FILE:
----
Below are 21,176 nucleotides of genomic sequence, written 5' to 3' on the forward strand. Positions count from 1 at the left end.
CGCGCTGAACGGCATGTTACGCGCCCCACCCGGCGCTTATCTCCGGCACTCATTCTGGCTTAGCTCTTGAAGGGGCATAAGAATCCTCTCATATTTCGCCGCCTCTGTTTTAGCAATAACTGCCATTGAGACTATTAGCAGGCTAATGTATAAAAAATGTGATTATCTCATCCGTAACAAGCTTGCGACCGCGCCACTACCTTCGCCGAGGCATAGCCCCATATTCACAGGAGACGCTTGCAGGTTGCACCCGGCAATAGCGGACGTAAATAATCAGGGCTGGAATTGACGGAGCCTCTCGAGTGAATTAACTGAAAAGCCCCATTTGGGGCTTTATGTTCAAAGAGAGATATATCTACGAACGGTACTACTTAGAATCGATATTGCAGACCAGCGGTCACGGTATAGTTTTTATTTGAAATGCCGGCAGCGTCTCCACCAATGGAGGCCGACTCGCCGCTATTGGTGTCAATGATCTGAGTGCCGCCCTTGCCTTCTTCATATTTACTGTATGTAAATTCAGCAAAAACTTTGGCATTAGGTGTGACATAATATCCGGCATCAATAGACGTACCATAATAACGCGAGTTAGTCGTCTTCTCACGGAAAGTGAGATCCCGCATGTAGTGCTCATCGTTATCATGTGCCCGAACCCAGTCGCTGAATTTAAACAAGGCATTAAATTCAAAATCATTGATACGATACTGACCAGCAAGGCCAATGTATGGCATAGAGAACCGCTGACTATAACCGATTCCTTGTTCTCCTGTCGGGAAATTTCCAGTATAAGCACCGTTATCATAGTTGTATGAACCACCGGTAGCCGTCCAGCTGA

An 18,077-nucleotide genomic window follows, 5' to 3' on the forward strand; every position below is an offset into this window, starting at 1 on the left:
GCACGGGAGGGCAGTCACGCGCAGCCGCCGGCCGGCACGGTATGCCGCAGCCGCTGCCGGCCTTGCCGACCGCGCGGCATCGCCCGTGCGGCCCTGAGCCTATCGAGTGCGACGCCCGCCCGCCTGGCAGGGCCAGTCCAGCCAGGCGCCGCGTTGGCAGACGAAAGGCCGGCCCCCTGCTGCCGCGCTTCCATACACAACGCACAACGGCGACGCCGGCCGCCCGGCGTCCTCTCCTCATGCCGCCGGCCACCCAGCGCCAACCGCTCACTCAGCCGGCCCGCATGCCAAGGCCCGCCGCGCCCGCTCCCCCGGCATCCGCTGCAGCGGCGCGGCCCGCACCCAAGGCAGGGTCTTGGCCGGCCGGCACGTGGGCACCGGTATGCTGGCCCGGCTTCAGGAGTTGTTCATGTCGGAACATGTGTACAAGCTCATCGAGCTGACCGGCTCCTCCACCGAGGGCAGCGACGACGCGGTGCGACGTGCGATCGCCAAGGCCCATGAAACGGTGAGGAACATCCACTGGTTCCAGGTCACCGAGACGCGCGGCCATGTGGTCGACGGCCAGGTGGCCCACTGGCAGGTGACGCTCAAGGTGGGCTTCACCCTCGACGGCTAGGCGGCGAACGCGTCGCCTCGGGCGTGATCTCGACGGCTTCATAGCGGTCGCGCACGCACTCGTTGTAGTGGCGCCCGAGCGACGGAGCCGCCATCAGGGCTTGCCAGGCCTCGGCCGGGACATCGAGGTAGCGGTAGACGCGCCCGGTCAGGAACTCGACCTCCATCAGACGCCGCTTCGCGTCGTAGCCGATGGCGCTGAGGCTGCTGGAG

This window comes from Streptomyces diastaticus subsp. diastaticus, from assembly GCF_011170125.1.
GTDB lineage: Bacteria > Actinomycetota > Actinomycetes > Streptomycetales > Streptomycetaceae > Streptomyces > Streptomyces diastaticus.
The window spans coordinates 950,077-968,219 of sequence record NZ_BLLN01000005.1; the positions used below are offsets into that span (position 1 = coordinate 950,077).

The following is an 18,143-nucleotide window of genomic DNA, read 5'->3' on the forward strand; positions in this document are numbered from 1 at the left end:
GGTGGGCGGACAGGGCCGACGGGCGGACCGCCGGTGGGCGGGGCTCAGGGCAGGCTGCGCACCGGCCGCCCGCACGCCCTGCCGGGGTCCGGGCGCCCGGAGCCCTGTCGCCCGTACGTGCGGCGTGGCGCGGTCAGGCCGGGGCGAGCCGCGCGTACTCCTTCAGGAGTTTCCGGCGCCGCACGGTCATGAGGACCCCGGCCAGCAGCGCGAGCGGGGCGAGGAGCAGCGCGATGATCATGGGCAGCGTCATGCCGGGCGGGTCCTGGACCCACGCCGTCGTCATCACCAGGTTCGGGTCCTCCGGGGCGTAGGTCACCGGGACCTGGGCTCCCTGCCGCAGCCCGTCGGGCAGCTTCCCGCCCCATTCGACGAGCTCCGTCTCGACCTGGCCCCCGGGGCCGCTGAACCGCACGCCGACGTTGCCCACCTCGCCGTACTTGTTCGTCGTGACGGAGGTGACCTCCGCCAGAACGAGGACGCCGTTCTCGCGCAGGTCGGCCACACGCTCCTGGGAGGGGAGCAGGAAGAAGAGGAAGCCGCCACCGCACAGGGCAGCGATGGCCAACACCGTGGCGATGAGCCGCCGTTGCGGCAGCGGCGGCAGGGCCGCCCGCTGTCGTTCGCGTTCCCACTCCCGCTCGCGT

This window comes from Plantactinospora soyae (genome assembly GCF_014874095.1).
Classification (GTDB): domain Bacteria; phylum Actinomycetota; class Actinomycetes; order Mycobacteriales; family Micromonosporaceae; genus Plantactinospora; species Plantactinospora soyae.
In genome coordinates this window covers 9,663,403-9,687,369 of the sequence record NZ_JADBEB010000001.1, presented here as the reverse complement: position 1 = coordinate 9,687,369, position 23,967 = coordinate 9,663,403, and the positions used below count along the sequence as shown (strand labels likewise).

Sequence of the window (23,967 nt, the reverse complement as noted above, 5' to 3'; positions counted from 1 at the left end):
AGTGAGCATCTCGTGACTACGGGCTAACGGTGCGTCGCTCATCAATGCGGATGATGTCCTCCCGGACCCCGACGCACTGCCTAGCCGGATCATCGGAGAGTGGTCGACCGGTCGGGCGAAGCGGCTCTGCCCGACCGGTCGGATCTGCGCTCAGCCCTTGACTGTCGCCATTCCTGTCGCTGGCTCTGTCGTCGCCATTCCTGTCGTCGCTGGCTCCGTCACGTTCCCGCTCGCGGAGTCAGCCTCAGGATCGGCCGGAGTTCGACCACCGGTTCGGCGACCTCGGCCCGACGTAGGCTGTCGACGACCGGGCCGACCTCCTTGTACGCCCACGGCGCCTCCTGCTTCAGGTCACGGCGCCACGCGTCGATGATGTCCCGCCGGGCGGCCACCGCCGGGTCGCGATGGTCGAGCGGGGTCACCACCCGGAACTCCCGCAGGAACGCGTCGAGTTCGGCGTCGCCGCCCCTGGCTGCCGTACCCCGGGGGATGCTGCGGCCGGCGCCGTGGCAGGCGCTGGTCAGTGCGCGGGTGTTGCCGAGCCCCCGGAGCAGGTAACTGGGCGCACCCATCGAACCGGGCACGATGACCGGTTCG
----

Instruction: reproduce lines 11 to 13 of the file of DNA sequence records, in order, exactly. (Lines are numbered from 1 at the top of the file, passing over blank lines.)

Classification (GTDB): domain Bacteria; phylum Actinomycetota; class Actinomycetes; order Mycobacteriales; family Micromonosporaceae; genus Plantactinospora; species Plantactinospora soyae.
In genome coordinates this window covers 9,663,403-9,687,369 of the sequence record NZ_JADBEB010000001.1, presented here as the reverse complement: position 1 = coordinate 9,687,369, position 23,967 = coordinate 9,663,403, and the positions used below count along the sequence as shown (strand labels likewise).

Sequence of the window (23,967 nt, the reverse complement as noted above, 5' to 3'; positions counted from 1 at the left end):